By Stan Popovich
I struggled with fear and anxiety for over 20 years. It was very challenging and there were times I felt like giving up. As I dealt with my mental health, the first thing I did was admit I had a problem, and I sought the services of a mental health professional.
In addition, there are other things that I did that could benefit you with your current situation.
1. I Learned Various Ways To Overcome My Mental Health Issues
I talked to many professionals and read a lot of books to learn as much as I could in finding those ways to manage my fears and anxieties. I also kept a small notebook on what techniques helped me the most. I continued talking with my counselor on how I could improve my situation.
2. I Applied What I Learned To My Daily Routines
The next step was that I applied what I learned in my daily life. In my particular case, I made it a point that every time I would experience a fearful- or anxiety-related situation, I would use various techniques that I learned from my counselor. In every anxiety-related situation I experienced, I began to learn what worked, what didn’t work, and what I needed to improve on in managing my fears and anxieties.
3. I Took Things One Step At A Time
Whenever I struggled with my fear and anxiety, I made it a habit to take things one day at a time. I also realized that you can’t predict the future. A person may be 99% correct in predicting the future, but all it takes is that 1% to make a difference. There are factors and circumstances that you can’t predict or anticipate that can make the difference in your current situation.
4. I Created Goals In My Life
Developing certain goals will help you to gain the motivation in doing something. Being motivated can help you in dealing with your addictions and mental health, but it will not get rid of them. Creating and focusing on certain goals can increase your motivation to do something rather than dwelling on your negative feelings and thoughts.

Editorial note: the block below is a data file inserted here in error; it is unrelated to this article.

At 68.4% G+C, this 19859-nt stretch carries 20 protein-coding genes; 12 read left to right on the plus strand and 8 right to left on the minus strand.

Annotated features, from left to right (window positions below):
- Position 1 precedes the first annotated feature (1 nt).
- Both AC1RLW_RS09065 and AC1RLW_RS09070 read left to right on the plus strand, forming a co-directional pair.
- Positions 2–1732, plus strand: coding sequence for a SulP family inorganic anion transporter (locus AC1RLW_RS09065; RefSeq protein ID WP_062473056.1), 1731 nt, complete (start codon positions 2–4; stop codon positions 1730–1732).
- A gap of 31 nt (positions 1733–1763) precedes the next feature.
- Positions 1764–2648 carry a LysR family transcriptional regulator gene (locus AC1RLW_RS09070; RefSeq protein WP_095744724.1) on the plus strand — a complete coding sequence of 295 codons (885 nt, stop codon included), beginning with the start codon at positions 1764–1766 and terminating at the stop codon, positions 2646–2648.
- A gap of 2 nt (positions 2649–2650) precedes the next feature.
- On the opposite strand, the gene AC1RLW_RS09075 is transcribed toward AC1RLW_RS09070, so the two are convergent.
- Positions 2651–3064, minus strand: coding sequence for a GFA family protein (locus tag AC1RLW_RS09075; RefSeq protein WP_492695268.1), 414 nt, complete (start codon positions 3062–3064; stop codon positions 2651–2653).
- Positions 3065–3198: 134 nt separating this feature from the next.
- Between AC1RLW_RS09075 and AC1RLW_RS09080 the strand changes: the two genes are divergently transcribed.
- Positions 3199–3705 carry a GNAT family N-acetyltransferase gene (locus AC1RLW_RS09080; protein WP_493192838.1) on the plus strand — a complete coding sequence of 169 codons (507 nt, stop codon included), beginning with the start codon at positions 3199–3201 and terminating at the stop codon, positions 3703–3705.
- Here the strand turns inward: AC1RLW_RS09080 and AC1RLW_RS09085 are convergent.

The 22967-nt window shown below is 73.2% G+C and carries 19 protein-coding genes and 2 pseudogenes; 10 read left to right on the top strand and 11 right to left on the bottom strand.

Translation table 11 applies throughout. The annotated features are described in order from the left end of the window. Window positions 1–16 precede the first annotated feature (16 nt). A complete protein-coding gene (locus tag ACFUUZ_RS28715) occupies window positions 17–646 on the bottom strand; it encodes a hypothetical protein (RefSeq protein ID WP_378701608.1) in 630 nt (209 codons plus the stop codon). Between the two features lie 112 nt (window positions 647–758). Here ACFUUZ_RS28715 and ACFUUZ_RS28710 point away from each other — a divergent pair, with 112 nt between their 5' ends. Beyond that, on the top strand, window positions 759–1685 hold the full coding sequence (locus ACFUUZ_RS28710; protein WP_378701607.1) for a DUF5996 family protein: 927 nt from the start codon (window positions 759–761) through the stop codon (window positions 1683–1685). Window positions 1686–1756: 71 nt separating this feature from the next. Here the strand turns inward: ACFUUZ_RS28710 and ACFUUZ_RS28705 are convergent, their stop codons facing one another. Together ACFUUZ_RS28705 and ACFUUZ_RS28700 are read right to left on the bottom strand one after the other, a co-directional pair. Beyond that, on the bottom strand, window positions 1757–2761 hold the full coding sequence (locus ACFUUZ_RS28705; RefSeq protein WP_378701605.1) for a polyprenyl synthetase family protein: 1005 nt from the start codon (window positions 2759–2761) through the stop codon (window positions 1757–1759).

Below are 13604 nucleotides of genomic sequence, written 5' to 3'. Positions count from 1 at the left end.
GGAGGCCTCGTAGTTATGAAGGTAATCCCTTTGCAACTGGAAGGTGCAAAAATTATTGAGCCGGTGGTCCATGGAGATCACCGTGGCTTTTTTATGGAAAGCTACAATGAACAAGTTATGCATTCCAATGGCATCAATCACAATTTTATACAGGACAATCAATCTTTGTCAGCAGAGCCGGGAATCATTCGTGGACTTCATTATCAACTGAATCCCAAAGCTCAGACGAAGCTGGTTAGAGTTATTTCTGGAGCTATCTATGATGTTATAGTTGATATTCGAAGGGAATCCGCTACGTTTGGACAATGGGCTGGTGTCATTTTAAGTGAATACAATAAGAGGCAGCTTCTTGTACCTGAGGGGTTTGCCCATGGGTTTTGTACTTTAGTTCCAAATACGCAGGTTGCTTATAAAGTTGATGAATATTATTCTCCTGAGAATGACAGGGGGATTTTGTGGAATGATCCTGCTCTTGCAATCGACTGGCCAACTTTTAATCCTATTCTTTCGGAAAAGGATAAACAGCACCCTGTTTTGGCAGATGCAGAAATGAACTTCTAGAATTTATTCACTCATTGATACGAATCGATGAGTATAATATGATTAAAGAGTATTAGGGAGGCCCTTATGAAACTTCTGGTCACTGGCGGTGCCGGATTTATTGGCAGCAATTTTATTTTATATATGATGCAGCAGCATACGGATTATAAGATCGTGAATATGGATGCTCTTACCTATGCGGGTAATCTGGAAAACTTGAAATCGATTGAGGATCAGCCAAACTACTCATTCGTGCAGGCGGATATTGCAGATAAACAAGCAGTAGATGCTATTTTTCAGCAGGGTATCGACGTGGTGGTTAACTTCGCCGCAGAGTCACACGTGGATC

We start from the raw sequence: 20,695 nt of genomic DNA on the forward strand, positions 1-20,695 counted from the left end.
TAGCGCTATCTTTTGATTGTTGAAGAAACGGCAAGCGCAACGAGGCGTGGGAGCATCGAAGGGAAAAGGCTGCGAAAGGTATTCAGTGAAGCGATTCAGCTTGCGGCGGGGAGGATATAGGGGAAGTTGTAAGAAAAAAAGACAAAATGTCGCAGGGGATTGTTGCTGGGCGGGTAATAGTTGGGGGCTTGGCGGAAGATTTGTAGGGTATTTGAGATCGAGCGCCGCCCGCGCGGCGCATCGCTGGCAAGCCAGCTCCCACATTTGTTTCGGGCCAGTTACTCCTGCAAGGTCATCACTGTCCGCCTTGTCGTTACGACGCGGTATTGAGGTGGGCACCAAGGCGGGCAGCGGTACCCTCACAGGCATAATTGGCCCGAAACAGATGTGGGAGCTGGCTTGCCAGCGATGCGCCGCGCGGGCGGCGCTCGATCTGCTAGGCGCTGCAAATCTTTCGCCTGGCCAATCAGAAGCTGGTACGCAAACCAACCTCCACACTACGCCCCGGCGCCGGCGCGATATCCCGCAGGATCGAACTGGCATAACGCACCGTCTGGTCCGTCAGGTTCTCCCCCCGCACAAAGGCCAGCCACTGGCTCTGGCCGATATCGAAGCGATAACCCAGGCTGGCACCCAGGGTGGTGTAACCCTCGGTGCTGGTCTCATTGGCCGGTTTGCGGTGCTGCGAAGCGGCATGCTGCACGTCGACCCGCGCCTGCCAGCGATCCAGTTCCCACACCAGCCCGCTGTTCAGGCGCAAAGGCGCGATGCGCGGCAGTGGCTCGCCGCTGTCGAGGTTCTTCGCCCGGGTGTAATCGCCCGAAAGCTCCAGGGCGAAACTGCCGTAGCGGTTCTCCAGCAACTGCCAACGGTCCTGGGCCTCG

5. I Surrounded Myself With Helpful People
I made it a habit of surrounding myself with supportive people who understood what I was going through. This really helped me out when I was really struggling with my anxieties and stresses. I tried to keep a distance from those people who gave me a hard time and who would argue with me about my mental health issues.
6. I Did Not Give Up
You are not alone when it comes to your mental health challenges. There are many support groups in your area where you can get assistance and where you can meet others who can relate to your circumstances. Your situation is not hopeless and by making the right decisions, you will eventually be able to get your life back on track.
Stan Popovich is a Penn State graduate and the nationally known anxiety author of “A Layman’s Guide to Managing Fear”— an easy-to-read overcoming anxiety book that’s helped thousands of people to confidently manage their persistent fears and anxieties. Stan has over 20 years of personal experience in dealing with fear and anxiety. For more free mental health advice visit Stan’s website at managingfear.com and read Stan’s articles and his blog. The above is not intended to be a substitute for professional medical advice, diagnosis, or treatment. Mr. Popovich is not a medical professional. Always seek the advice of your physician or other qualified health providers with any questions you may have regarding a medical condition. Never disregard professional medical advice or delay in seeking it because of something you have read here.